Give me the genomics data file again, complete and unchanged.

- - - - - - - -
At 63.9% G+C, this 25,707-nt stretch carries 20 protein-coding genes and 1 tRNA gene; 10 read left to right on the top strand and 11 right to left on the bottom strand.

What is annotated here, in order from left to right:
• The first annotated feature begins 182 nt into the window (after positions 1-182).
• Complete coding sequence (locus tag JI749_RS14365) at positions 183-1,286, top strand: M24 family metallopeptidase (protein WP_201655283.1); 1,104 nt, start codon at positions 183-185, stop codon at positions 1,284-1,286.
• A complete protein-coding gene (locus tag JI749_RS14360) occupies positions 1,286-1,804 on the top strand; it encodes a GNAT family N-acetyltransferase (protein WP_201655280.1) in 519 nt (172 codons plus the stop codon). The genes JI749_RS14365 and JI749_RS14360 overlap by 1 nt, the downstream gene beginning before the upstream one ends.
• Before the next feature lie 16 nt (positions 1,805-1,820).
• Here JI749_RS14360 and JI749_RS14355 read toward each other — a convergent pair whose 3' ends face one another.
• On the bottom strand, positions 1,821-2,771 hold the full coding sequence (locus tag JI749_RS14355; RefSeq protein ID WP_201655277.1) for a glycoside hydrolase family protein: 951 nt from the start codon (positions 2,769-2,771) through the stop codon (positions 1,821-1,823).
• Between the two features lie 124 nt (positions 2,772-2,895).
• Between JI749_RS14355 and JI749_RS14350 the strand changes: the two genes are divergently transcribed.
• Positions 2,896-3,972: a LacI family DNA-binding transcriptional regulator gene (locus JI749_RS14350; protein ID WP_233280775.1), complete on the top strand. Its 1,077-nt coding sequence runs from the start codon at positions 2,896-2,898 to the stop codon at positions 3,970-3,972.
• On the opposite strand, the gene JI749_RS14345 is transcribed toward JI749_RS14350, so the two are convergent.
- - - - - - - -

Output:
At 63.9% G+C, this 25,707-nt stretch carries 20 protein-coding genes and 1 tRNA gene; 10 read left to right on the top strand and 11 right to left on the bottom strand.

What is annotated here, in order from left to right:
• The first annotated feature begins 182 nt into the window (after positions 1-182).
• Complete coding sequence (locus tag JI749_RS14365) at positions 183-1,286, top strand: M24 family metallopeptidase (protein WP_201655283.1); 1,104 nt, start codon at positions 183-185, stop codon at positions 1,284-1,286.
• A complete protein-coding gene (locus tag JI749_RS14360) occupies positions 1,286-1,804 on the top strand; it encodes a GNAT family N-acetyltransferase (protein WP_201655280.1) in 519 nt (172 codons plus the stop codon). The genes JI749_RS14365 and JI749_RS14360 overlap by 1 nt, the downstream gene beginning before the upstream one ends.
• Before the next feature lie 16 nt (positions 1,805-1,820).
• Here JI749_RS14360 and JI749_RS14355 read toward each other — a convergent pair whose 3' ends face one another.
• On the bottom strand, positions 1,821-2,771 hold the full coding sequence (locus tag JI749_RS14355; RefSeq protein ID WP_201655277.1) for a glycoside hydrolase family protein: 951 nt from the start codon (positions 2,769-2,771) through the stop codon (positions 1,821-1,823).
• Between the two features lie 124 nt (positions 2,772-2,895).
• Between JI749_RS14355 and JI749_RS14350 the strand changes: the two genes are divergently transcribed.
• Positions 2,896-3,972: a LacI family DNA-binding transcriptional regulator gene (locus JI749_RS14350; protein ID WP_233280775.1), complete on the top strand. Its 1,077-nt coding sequence runs from the start codon at positions 2,896-2,898 to the stop codon at positions 3,970-3,972.
• On the opposite strand, the gene JI749_RS14345 is transcribed toward JI749_RS14350, so the two are convergent.